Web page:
The race is already on to avoid another shutdown as budget talks begin

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Congress has given itself a several-month reprieve to write a budget, and the four lawmakers charged with doing that said all the right things Thursday morning as they emerged from their first informal meeting.

“Our job over the next eight weeks is to find out what we can agree on,” said Sen. Patty Murray, the Washington Democrat who is chairman of the Senate Budget Committee.


SEE ALSO: New congressional fight emerges; GOP braces for battle on sequesters


Part of this week’s deal to reopen government and give President Obama four or five more months of borrowing room is that the House and Senate agreed to go to a formal conference to write a budget by mid-December. The lack of a budget was a key reason for the government shutdown in the first place.

Ms. Murray will be working with Sen. Jeff Sessions, the ranking Republican on her committee, as well as House Budget Committee Chairman Paul Ryan and Rep. Chris Van Hollen, the ranking Democrat on Mr. Ryan’s committee.

The four of them had a breakfast Thursday, and emerged deflecting talk of the hurdles, focusing instead on their optimism.

“We’re just beginning these conversations,” Mr. Ryan said.

Already, comparisons have been made to the 2011 deficit “supercommittee” that was supposed to recommend replacement cuts or tax increases to prevent the budget sequester cuts from taking effect.

That supercommittee deadlocked on partisan lines and the sequesters took effect. Now, all sides say they want to replace the across-the-board discretionary cuts of the sequesters, but the GOP says it should be done with cuts to entitlement programs while Democrats insist tax increases should be considered.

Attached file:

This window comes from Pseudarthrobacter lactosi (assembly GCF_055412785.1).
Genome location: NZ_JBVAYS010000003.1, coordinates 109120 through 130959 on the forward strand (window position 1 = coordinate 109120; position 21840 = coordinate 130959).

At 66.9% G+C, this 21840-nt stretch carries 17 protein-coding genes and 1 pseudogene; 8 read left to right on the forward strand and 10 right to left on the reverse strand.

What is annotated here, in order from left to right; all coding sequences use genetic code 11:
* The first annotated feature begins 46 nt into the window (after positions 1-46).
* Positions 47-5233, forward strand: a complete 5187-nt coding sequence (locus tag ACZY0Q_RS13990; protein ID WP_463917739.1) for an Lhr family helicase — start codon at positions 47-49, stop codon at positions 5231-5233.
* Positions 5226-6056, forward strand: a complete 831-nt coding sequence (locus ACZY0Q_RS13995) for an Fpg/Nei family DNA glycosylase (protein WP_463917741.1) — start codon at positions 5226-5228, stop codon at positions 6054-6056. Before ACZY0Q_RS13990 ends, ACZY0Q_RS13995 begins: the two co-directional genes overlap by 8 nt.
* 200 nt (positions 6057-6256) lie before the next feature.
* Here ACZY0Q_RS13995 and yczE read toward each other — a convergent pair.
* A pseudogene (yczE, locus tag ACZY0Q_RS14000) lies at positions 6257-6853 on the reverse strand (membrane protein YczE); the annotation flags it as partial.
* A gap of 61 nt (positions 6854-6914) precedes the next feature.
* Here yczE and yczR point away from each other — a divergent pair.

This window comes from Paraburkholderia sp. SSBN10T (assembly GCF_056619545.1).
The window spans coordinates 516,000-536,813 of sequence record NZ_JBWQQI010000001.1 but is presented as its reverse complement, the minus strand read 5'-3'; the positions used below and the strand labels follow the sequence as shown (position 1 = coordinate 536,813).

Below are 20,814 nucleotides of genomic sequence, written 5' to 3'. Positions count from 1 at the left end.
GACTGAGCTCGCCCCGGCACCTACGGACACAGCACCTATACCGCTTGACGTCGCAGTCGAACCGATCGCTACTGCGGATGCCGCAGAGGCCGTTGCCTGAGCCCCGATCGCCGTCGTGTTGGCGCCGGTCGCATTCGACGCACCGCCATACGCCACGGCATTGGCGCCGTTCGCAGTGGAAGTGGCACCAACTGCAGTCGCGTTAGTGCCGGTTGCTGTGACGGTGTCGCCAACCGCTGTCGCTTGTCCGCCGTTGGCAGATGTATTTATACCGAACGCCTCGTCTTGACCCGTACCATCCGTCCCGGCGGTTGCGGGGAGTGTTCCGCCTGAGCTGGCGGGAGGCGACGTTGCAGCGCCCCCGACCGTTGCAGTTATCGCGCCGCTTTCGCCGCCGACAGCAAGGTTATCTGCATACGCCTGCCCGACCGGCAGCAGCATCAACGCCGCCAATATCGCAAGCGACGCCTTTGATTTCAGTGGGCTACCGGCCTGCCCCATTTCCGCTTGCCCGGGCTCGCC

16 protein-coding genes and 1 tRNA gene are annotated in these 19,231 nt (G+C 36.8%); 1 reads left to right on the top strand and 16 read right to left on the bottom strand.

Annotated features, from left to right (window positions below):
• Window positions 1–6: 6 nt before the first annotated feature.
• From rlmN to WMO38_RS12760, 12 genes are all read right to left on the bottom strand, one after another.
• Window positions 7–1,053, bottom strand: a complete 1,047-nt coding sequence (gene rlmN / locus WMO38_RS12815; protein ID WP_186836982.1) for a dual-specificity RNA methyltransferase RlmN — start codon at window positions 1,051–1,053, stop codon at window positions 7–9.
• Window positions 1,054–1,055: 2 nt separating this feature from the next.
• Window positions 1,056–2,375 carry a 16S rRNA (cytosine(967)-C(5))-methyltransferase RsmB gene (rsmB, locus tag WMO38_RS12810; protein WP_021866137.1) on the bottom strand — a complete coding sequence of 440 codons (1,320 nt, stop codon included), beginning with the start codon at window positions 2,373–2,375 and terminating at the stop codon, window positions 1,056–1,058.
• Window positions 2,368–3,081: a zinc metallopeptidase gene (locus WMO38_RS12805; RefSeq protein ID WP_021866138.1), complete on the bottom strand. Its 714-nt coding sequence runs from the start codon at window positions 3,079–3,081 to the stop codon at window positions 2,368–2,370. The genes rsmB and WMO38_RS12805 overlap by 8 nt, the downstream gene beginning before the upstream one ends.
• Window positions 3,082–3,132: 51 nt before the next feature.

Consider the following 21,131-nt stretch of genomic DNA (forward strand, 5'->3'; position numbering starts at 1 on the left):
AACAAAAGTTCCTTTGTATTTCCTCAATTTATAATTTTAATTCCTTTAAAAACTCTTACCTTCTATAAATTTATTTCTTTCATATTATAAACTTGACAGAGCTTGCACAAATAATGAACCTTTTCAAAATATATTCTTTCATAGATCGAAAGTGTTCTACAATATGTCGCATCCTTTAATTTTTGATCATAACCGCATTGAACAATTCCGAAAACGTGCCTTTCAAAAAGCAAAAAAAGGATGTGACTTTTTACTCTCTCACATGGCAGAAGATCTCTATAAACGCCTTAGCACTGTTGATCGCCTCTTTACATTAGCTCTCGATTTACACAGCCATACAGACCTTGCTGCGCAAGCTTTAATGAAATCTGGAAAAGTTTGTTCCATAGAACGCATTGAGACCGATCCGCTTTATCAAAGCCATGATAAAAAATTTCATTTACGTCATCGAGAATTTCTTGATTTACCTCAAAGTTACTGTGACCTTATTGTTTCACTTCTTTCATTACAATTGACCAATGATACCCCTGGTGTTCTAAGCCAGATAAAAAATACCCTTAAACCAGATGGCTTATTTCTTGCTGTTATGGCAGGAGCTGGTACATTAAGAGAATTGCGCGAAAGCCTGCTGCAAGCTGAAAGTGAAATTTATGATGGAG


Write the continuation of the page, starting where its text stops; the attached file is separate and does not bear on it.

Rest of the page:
SEE ALSO: After deal, Obama pivots to looming budget negotiations


Those are the same dividing lines that have stymied budgeters for the last three years.

Mr. Ryan pointed out the last time the House and Senate worked out a unified budget was 2009 — when Democrats held giant majorities in both chambers. In the ensuing four years, Congress has operated without a budget, which has left it stumbling through the spending process.

If all runs according to plan, the House and Senate are supposed to agree early in the year on a budget that the spending and tax committees then use to write the bills that actually set tax rates and fund the basic government programs that make up discretionary spending.

This year, though, the Senate’s budget came in about $90 billion higher than the House’s budget, and the two sides never reconciled them — leaving each chamber writing its spending bills at completely different levels.

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